Public Accommodations: A Ridiculous, Non-Hypothetical Example
This morning I was thinking about public accommodations law and trying to come up with a generally-supportable example of when it would be acceptable for a business owner to discriminate against a patron. All of the examples I was able to brainstorm seemed too far-fetched, so my thanks to David Bernstein for providing a ludicrous, 100% real example:
Here’s the story, from a VC post from 2006:
There is a German restaurant called the Alpine Village Inn, in Torrance California. A group of four neo-Nazis went there to eat, each wearing a lapel pin with a swastika on it. The management asked them to take off the lapel pins. They refused. The management asked them to leave. They refused. The management called the police, who arrested them.
Then, remarkably, the Southern California ACLU gets involved, and sues the restaurant for calling the police on the Nazis! This much I’ve confirmed from media accounts. According to the commenter who first alerted me to this story, “the defendants’ insurer eventually settled following unsuccessful pretrial challenges to the complaint, believing they could not prevail under California law!”
Ridiculous and, hopefully, the tail end of the distribution, but the point is nonetheless valid. What do we make of the management's actions? Was it acting within it's rights when it asked the gentlemen to remove their swastikas? I don't know that I've ever met anyone who would question the propriety of management's behavior in this instance. They no doubt exist, but as I've no idea what their argument might be I'm going to leave the question hanging. The "yes" position, on the other hand, is ripe for further discussion.
If we assert that the restaurant management was within their rights in this instance then we must accept that there are some circumstances in which it is acceptable to discriminate against individuals in the context of public accommodations. The question then becomes "Where do we draw the line?".
One potential boundary is a person's immutable characteristics, the theory being that such discrimination is especially pernicious because these traits are accidents of history and do not reflect on the person as a person. However, if we bind behavior solely by a prohibition against discrimination on the basis immutable characteristics, we end up with a system which probably wouldn't satisfy contemporary ethical intuitions. Sex will be a protected category1, but what of gender, or sexual orientation? Are they fungible enough that they fail to pass the test for immutability? And this definition completely fails to encompass some categories, most notably religion, which have been deemed worthy of protection.
Moreover, immutability taken on its own is too simplistic; there are some aspects of a person's being, such as historic facts regarding past behavior/associations, which will never change yet may rightfully be said to reflect on the person. We might balk at the notion that someone would be treated differently because they used to belong to a union or a certain political party, but what if they used to belong to NAMBLA? Is it ok to discriminate in that case? The distinction between belonging to a particular race and being a past NAMBLA member is clear; the former state is thrust upon the person and the latter is chosen. Our ethical intuition tells us that, while there might be cases where it's legitimate to discriminate of the basis of a person's choices, its never acceptable to discriminate on the basis of traits which aren't chosen.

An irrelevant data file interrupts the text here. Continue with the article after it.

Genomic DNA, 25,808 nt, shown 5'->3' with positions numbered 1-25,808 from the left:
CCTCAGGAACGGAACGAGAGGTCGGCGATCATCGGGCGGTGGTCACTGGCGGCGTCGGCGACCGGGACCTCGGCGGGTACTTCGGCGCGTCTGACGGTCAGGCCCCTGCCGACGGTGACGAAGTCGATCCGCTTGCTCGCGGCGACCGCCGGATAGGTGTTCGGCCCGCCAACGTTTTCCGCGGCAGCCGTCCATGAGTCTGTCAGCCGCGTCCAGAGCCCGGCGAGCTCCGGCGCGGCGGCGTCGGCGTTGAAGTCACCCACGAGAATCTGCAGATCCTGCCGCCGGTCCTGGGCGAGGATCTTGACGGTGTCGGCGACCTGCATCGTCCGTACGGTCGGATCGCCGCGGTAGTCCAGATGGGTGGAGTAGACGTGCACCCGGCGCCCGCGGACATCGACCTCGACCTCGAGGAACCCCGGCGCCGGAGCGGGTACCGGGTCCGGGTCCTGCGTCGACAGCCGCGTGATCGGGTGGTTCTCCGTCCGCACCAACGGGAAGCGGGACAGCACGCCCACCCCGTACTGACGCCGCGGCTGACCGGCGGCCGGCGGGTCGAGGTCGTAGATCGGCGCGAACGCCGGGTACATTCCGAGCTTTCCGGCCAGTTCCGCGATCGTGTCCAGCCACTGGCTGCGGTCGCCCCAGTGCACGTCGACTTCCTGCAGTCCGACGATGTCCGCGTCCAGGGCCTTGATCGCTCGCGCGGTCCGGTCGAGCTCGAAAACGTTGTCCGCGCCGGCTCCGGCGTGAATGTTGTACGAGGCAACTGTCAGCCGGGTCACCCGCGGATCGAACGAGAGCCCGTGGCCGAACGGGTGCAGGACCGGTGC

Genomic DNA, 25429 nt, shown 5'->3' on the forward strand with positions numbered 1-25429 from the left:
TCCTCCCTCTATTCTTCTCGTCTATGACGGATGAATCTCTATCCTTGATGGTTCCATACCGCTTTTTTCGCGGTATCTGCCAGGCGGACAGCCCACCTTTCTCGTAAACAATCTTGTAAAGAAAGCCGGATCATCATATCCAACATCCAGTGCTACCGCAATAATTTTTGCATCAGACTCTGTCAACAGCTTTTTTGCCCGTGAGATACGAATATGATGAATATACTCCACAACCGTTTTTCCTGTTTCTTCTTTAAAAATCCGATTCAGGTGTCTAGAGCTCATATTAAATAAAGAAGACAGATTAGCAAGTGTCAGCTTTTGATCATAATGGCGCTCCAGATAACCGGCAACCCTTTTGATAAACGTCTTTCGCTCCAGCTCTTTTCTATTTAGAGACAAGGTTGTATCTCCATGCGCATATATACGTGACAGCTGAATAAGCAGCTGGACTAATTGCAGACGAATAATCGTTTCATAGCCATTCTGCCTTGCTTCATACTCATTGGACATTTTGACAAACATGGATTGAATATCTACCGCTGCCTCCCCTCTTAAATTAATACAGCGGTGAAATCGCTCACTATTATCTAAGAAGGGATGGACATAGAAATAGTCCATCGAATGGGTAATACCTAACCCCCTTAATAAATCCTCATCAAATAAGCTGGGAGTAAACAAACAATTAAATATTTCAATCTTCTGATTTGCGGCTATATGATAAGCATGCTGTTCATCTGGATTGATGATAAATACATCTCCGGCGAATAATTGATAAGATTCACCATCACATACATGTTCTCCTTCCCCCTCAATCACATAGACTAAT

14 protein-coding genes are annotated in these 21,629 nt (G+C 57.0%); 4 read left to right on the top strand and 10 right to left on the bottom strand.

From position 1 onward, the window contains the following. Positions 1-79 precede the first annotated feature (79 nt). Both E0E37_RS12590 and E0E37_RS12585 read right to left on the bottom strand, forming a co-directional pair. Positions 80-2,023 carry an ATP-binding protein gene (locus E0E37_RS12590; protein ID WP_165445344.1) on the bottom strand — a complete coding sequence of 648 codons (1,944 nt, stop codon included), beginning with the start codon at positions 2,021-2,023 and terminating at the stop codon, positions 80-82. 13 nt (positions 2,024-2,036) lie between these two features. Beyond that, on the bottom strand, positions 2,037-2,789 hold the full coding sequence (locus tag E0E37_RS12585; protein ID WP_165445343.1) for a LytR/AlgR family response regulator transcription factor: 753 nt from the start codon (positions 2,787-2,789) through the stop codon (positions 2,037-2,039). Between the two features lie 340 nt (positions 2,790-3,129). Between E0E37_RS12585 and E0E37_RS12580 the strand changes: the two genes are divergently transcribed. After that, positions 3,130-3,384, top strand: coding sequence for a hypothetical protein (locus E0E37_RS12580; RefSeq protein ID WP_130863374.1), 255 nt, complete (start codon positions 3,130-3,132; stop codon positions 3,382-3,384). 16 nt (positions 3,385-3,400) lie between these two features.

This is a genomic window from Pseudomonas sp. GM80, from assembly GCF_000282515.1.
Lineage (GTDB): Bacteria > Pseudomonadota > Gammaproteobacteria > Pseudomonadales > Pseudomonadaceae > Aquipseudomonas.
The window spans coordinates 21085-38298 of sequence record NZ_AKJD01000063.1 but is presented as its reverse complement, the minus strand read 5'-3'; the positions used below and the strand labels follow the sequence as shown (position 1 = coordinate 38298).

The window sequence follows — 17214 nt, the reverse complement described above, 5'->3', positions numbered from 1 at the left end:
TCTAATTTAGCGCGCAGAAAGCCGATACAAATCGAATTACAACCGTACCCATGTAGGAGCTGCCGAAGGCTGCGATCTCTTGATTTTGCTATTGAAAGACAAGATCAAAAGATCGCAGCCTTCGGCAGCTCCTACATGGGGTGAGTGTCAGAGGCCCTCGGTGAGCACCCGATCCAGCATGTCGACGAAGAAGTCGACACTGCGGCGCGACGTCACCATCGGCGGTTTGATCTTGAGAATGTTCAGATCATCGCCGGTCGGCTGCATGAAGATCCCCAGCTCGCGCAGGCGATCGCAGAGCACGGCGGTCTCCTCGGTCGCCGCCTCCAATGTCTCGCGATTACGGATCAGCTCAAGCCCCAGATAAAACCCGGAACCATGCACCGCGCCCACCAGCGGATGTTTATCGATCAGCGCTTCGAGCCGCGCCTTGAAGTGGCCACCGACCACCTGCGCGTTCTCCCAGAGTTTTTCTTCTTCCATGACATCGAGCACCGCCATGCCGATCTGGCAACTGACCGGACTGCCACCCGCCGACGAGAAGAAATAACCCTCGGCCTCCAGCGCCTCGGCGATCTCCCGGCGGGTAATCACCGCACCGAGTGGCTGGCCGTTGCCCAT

Which brings me back to religion... why is it protected? People convert all the time, become "spiritual but not religious", decided to have no religion at all, and so on; they choose which religion, if any, they may practice. So why protect it? I had this discussion with someone not so long ago and the answer was because "religion is special", by which I believe they meant that religious habits are so deeply ingrained that they might as well be immutable. Perhaps, but then should we protect other deeply ingrained behaviors? If we extend special protection to religion why not extend the same protection to non-religious philosophies? The only thing which distinguishes the two is their stance regarding the supernatural, something which hardly seems relevant when we're discussing civil rights.
And thus we're back to our Nazis. We admit an exception for religion which, if we were being consistent, leads us also to admit an exception for philosophic. From there its just a short jump to political philosophy, at which point the Nazis have a case. And yet we probably still think that the restaurant management behaved correctly.
Which brings me, somewhat circuitously, to my point: The division into "protected" and "non-protected" classes in public accommodations is entirely arbitrary. This, IMHO, is horrendous for a number of reasons:
- Governments at all levels have a really shitty track record when it comes to making fine distinctions.
- The process of deciding who deserves protection and who doesn't is, itself, an act of discrimination. It's far too susceptible to the biases and bigotries of a particular person/place/time to serve as an adequate basis for civil rights law.
- A corollary to the above is that the groups which are most likely to be protected are groups which already have access to the levers of power. Thus those groups who may really need/merit protection are the least likely to actually get it.
Ultimately there seems to be no rational basis for deciding who is worthy of protection. I'd much rather get rid of the law, and rely on the morality of my fellows, than give the government yet another tool to misuse.
1 Though my wife, a physician, argues that biological sex is defined by organs rather than DNA and, as such, can be changed to some degree.